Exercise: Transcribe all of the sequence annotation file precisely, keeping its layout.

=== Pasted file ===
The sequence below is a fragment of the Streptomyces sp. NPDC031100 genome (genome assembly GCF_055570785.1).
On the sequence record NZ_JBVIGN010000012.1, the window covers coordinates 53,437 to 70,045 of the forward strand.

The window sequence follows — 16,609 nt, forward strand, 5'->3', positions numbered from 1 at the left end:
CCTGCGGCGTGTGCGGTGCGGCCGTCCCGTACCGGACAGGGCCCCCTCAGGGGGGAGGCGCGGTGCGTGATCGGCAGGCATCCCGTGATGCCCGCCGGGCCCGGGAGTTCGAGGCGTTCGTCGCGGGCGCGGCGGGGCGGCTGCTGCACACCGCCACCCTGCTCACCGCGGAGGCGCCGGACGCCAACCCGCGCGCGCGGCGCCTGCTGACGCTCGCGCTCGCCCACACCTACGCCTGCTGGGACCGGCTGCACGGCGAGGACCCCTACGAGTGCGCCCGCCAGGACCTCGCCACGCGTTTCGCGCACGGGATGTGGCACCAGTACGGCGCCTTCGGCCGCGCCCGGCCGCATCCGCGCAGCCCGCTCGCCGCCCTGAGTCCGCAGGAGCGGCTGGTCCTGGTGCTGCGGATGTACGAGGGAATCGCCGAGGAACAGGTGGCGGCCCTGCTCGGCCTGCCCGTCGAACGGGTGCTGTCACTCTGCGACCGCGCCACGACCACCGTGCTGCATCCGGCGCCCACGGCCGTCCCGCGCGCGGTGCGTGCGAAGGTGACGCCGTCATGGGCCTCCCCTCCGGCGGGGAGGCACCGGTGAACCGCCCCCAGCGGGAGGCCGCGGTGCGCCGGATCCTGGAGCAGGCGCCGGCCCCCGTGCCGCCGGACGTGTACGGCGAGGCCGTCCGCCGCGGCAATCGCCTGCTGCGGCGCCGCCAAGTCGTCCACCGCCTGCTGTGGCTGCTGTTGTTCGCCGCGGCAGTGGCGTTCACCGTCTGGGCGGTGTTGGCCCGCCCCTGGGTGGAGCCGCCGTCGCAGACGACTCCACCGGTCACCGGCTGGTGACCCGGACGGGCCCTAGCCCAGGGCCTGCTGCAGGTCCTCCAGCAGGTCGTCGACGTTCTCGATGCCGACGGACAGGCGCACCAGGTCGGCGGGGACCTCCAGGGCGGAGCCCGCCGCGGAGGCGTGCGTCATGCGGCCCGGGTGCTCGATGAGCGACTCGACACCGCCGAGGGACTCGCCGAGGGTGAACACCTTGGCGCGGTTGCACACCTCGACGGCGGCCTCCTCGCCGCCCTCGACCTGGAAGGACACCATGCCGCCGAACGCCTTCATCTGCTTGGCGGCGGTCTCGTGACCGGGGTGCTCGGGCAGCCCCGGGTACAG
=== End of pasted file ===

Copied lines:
The sequence below is a fragment of the Streptomyces sp. NPDC031100 genome (genome assembly GCF_055570785.1).
On the sequence record NZ_JBVIGN010000012.1, the window covers coordinates 53,437 to 70,045 of the forward strand.

The window sequence follows — 16,609 nt, forward strand, 5'->3', positions numbered from 1 at the left end:
CCTGCGGCGTGTGCGGTGCGGCCGTCCCGTACCGGACAGGGCCCCCTCAGGGGGGAGGCGCGGTGCGTGATCGGCAGGCATCCCGTGATGCCCGCCGGGCCCGGGAGTTCGAGGCGTTCGTCGCGGGCGCGGCGGGGCGGCTGCTGCACACCGCCACCCTGCTCACCGCGGAGGCGCCGGACGCCAACCCGCGCGCGCGGCGCCTGCTGACGCTCGCGCTCGCCCACACCTACGCCTGCTGGGACCGGCTGCACGGCGAGGACCCCTACGAGTGCGCCCGCCAGGACCTCGCCACGCGTTTCGCGCACGGGATGTGGCACCAGTACGGCGCCTTCGGCCGCGCCCGGCCGCATCCGCGCAGCCCGCTCGCCGCCCTGAGTCCGCAGGAGCGGCTGGTCCTGGTGCTGCGGATGTACGAGGGAATCGCCGAGGAACAGGTGGCGGCCCTGCTCGGCCTGCCCGTCGAACGGGTGCTGTCACTCTGCGACCGCGCCACGACCACCGTGCTGCATCCGGCGCCCACGGCCGTCCCGCGCGCGGTGCGTGCGAAGGTGACGCCGTCATGGGCCTCCCCTCCGGCGGGGAGGCACCGGTGAACCGCCCCCAGCGGGAGGCCGCGGTGCGCCGGATCCTGGAGCAGGCGCCGGCCCCCGTGCCGCCGGACGTGTACGGCGAGGCCGTCCGCCGCGGCAATCGCCTGCTGCGGCGCCGCCAAGTCGTCCACCGCCTGCTGTGGCTGCTGTTGTTCGCCGCGGCAGTGGCGTTCACCGTCTGGGCGGTGTTGGCCCGCCCCTGGGTGGAGCCGCCGTCGCAGACGACTCCACCGGTCACCGGCTGGTGACCCGGACGGGCCCTAGCCCAGGGCCTGCTGCAGGTCCTCCAGCAGGTCGTCGACGTTCTCGATGCCGACGGACAGGCGCACCAGGTCGGCGGGGACCTCCAGGGCGGAGCCCGCCGCGGAGGCGTGCGTCATGCGGCCCGGGTGCTCGATGAGCGACTCGACACCGCCGAGGGACTCGCCGAGGGTGAACACCTTGGCGCGGTTGCACACCTCGACGGCGGCCTCCTCGCCGCCCTCGACCTGGAAGGACACCATGCCGCCGAACGCCTTCATCTGCTTGGCGGCGGTCTCGTGACCGGGGTGCTCGGGCAGCCCCGGGTACAG